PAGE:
Baramulla, was known as Varmul. It is a city and a municipality in the Baramulla district in the Indian UT of J&K. It’s on the banks of the Jhelum River. Baramulla city is also the administrative Head Quater of the Baramulla district. Baramulla was a major urban city and a prominent trade center before suffering extensive damage during the 1947-48 India & Pakistan war. Nowadays, Baramulla is a major business centre and has prominent educational institutions of Northern Kashmir. Baramulla got it’s name from Sanskrit word Varāhamūla, which is a combination of varaha (boar) and mūla (root or deep) meaning “boar’s molar.”
According to Hindu purans, the Kashmir Valley was once a lake known as Satisaras (Parvati’s Lake in Sanskrit). Ancient Hindu textbooks relate that the lake was home to the demon Jalodbhava (meaning “originated from water”) until Lord Vishnu took the form of a boar and struck the mountain at Varahamula. This created an outlet for the water to flow out of the lake. Baramulla was called Varahamulaksetra or Varahaksetra in the old days. Originally, it was a suburb of Huviska pura (modern Ushkur). Associated with the Adivaraha, the Wild boar incarnation of Lord Vishnu was considered very pious. In the ninth and tenth centuries, there were many temples and monasteries during the reign of Lalitaditya Muktapida, Queen Sugandha, and Ksemagupta, when the worship of Vishnu flourished there.
Raja Bhimsina in 2306 B.C. established the city of Baramulla. Many famous visitors have travelled to Baramulla, including Xuanzang from China and a British historian named Moor Craft. During the Mughal reign, the Mughal emperors were also fascinated by Baramulla. Gateway of the Kashmir Valley, Baramulla was a pit stop during their visit to the valley. According to Tarikh-e-Hassan, the city was decorated extravagantly during Akbar’s stay in 1508 A.D. Emperor Jahangir also stayed at Baramulla during his visit to Kashmir in 1620 A.D.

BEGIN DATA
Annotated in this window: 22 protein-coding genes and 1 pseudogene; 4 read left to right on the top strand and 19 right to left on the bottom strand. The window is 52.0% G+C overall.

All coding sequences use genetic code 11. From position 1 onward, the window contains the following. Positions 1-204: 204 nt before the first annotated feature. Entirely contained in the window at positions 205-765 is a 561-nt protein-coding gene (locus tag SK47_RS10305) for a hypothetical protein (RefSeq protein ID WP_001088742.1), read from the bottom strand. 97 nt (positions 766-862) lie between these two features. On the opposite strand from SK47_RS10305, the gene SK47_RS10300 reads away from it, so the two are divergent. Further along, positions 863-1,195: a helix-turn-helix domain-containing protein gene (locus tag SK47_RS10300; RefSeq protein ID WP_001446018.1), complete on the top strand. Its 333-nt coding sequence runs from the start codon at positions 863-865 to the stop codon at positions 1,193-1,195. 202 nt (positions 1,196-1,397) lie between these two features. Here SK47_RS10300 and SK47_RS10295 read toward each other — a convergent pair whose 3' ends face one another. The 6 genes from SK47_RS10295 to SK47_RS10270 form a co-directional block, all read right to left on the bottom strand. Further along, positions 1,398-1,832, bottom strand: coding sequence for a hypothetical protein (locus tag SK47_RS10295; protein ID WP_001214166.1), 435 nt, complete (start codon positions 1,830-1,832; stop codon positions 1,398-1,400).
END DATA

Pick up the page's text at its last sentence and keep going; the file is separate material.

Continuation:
From the start, Baramulla has always had religious importance. Hindu temples and Buddhist monasteries made the city sacred to both Hindus and Buddhists. In the 15th century, Baramulla became important to Muslims as well. Sufi saint Syed Janbaz Wali, who visited the valley with his companions in 1421, chose Baramulla as the center of his mission and was later buried there. His shrine attracts pilgrims and devotees from throughout the valley.
The sixth Sikh Guru, Shri Har Gobind visited the city in 1620. In Baramulla, Hindus, Muslims, Buddhists, and Sikhs have for long time lived in harmony and contributed towards it’s culture. Baramulla was the oldest and the most-important town of northern Kashmir and was known as the “Gateway to the Kashmir Valley” (by the Rawalpindi-Murree-Muzaffarabad-Baramulla Road) until 27 October 1947. Baramulla came to India when the Maharajah signed the instrument of accession on 26 October 1947.
In the modern day Baramulla, the infrastructure and facilities has improved manifolds since 1947 and top educational facilities have been established. Bridges on the Jhelum River have been built to connect the old town on the north bank of the river with the new town on the south bank. Urban structure of the society in the old town has been attempted by moving the residents to the new town. Modern day Baramulla is a developed locality with modern market areas and posh housing suburbs. Baramulla is also connected by rail with Srinagar, Anantnag, Qazigund and Banihal.
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